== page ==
10 Historic Pensacola Village
If you want to learn more about the history of this beautiful city, head out to the 8.5-mile stretch of Historic Pensacola. You’ll see 28 different properties that will offer you a glimpse of this area’s past, some with period-dressed living history interpreters at Historic Pensacola Village.
The historic area is a complex of unique museums, an intriguing Colonial Archaeological Trail, and furnished houses. 27 of the properties are listed in the Pensacola National Register Historic District. Eleven of these properties are open to the public, and the properties range from museums to actual homes.
9 Seville Quarter
Spanning a full city block in the historic district, Seville Quarter includes seven rooms of liquid libations, food, and entertainment. Opened in 1967, the original bar, Rosie O’Grady’s Goodtime Emporium still operates today and features a dueling piano bar. Adjacent rooms include a café, oyster bar, billiards, dance hall, and courtyard with live music. Gas-lit, brick-paved hallways are a hallmark of this building.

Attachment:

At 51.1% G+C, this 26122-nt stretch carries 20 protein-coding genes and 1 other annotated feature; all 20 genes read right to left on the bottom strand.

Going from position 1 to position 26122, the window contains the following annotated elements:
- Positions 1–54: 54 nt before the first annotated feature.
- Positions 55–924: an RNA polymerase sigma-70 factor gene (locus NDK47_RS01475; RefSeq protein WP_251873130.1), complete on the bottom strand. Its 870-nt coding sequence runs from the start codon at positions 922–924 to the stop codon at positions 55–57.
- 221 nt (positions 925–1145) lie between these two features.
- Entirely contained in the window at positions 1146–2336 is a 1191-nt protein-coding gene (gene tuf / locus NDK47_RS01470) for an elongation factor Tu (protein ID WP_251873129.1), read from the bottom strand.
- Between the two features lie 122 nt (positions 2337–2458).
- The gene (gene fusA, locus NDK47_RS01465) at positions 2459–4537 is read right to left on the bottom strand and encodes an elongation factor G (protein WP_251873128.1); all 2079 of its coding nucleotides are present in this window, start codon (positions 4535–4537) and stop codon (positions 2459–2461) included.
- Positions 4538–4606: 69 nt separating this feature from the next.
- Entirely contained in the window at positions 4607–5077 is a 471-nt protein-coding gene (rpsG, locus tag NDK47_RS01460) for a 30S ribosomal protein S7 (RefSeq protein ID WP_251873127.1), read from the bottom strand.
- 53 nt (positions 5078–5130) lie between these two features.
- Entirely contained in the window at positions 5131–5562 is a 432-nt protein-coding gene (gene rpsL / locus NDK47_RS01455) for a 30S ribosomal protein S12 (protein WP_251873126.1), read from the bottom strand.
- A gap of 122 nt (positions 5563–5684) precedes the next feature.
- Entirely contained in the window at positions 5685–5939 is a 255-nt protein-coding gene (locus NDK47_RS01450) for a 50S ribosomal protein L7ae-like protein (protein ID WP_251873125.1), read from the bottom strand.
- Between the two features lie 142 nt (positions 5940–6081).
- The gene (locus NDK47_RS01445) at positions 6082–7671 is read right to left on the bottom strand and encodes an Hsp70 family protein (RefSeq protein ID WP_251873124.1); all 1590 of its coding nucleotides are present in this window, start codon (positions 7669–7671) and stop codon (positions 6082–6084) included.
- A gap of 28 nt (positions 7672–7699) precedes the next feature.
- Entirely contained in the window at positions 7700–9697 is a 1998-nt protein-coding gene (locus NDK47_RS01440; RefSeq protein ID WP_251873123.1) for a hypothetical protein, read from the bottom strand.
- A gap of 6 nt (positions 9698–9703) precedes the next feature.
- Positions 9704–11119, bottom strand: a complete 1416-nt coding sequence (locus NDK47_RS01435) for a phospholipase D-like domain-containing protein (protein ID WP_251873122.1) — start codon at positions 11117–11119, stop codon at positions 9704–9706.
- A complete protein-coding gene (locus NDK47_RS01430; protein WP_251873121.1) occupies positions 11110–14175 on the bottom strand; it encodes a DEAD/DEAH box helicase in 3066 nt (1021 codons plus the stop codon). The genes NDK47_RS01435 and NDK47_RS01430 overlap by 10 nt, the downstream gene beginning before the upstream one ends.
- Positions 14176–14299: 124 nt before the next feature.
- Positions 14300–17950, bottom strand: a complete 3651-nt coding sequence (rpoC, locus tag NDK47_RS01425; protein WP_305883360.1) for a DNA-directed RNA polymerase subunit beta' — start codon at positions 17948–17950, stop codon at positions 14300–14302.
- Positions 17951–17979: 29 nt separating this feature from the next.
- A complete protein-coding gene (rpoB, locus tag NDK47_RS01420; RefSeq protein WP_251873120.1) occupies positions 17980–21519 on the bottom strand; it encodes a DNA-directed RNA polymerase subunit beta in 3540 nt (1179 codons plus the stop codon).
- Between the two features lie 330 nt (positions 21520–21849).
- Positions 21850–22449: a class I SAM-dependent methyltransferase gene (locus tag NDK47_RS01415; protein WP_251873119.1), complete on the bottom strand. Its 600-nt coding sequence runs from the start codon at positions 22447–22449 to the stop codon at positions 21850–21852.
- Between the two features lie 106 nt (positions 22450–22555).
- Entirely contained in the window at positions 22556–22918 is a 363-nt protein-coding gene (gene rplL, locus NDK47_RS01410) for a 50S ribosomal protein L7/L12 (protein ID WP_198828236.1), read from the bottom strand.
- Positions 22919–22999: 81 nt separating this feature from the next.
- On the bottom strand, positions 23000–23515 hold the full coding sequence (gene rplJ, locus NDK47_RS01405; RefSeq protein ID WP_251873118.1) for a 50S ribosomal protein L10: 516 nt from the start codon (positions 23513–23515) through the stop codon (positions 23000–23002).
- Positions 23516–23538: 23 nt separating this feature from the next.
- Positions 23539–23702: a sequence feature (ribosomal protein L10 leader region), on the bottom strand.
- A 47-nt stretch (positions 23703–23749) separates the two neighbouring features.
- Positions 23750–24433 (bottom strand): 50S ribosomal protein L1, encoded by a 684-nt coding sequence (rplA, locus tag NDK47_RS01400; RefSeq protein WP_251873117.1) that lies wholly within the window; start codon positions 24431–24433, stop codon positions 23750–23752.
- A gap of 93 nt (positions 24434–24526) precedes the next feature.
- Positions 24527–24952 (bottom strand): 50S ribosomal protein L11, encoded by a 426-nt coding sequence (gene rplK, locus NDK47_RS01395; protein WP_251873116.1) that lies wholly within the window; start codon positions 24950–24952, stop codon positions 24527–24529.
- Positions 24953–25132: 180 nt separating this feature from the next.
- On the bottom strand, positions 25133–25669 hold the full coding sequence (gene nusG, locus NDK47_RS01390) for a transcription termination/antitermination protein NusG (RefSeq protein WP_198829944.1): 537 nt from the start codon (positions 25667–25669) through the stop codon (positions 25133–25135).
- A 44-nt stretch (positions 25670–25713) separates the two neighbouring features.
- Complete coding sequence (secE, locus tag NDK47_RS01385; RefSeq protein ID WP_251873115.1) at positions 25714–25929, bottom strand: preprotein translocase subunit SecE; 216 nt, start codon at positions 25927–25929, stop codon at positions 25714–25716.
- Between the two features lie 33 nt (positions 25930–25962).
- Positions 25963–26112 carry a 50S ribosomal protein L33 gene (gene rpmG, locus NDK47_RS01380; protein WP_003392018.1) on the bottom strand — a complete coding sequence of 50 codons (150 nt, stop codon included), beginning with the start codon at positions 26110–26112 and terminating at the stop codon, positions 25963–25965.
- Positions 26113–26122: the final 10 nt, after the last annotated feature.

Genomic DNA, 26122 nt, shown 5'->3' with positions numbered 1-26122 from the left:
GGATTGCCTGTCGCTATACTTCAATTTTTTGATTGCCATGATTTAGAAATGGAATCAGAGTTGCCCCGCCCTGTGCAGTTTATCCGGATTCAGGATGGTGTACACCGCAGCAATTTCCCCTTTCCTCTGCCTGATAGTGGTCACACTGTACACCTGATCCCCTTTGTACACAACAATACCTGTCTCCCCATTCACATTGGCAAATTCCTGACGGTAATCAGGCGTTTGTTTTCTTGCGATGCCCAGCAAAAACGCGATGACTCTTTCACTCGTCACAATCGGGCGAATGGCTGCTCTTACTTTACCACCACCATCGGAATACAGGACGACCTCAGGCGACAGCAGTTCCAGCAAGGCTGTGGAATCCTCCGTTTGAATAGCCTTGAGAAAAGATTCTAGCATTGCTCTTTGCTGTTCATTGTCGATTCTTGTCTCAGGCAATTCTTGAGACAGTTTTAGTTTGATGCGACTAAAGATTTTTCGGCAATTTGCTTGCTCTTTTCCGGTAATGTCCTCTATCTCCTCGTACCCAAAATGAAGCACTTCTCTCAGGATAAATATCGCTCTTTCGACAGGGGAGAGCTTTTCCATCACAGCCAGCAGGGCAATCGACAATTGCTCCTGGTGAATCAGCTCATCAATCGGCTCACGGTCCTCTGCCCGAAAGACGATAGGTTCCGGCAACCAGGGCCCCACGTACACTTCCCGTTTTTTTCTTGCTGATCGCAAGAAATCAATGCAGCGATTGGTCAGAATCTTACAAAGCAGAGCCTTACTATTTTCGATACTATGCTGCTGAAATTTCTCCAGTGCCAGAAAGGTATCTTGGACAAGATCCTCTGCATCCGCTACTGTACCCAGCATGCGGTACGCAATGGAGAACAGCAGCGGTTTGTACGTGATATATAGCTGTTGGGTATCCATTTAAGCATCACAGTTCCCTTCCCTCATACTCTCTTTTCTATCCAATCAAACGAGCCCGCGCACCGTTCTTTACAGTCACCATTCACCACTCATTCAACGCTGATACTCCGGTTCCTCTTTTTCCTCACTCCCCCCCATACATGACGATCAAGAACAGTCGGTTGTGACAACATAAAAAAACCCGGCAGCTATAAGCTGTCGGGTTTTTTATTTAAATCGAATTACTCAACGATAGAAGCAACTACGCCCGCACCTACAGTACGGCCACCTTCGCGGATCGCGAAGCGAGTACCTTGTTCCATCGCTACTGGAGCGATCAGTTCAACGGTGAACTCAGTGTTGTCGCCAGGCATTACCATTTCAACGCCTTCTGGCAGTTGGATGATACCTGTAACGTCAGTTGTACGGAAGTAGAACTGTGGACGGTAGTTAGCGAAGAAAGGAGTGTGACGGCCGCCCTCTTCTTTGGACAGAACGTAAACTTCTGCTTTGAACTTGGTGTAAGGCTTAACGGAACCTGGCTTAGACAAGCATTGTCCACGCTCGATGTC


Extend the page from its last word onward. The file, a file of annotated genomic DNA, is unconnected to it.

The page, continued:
8 Pensacola Lighthouse
Climb 177 steps up the historic Pensacola Lighthouse for one of the most beautiful views on the Gulf Coast. Built in 1859, the lighthouse is well-kept and in excellent condition. For your efforts to reach the top, you’ll be rewarded with panoramic views of Pensacola Pass (where Pensacola Bay meets the Gulf of Mexico), the Pensacola skyline, three historic forts, and the historic Naval Yard. The grounds also house the Richard C. Callaway museum with exhibits on the lighthouse as well as local history.
7 Pensacola Pedal Trolley
For a hilarious and unique way of exploring Pensacola, hop aboard a Pedal Trolley. This 100% pedal-powered vehicle has enough seating for fourteen people and is a great way to make new friends and have a ton of laughs. From historical tours to pub crawls the two-hour tour is also an eco-friendly way to explore the Downtown Historic District.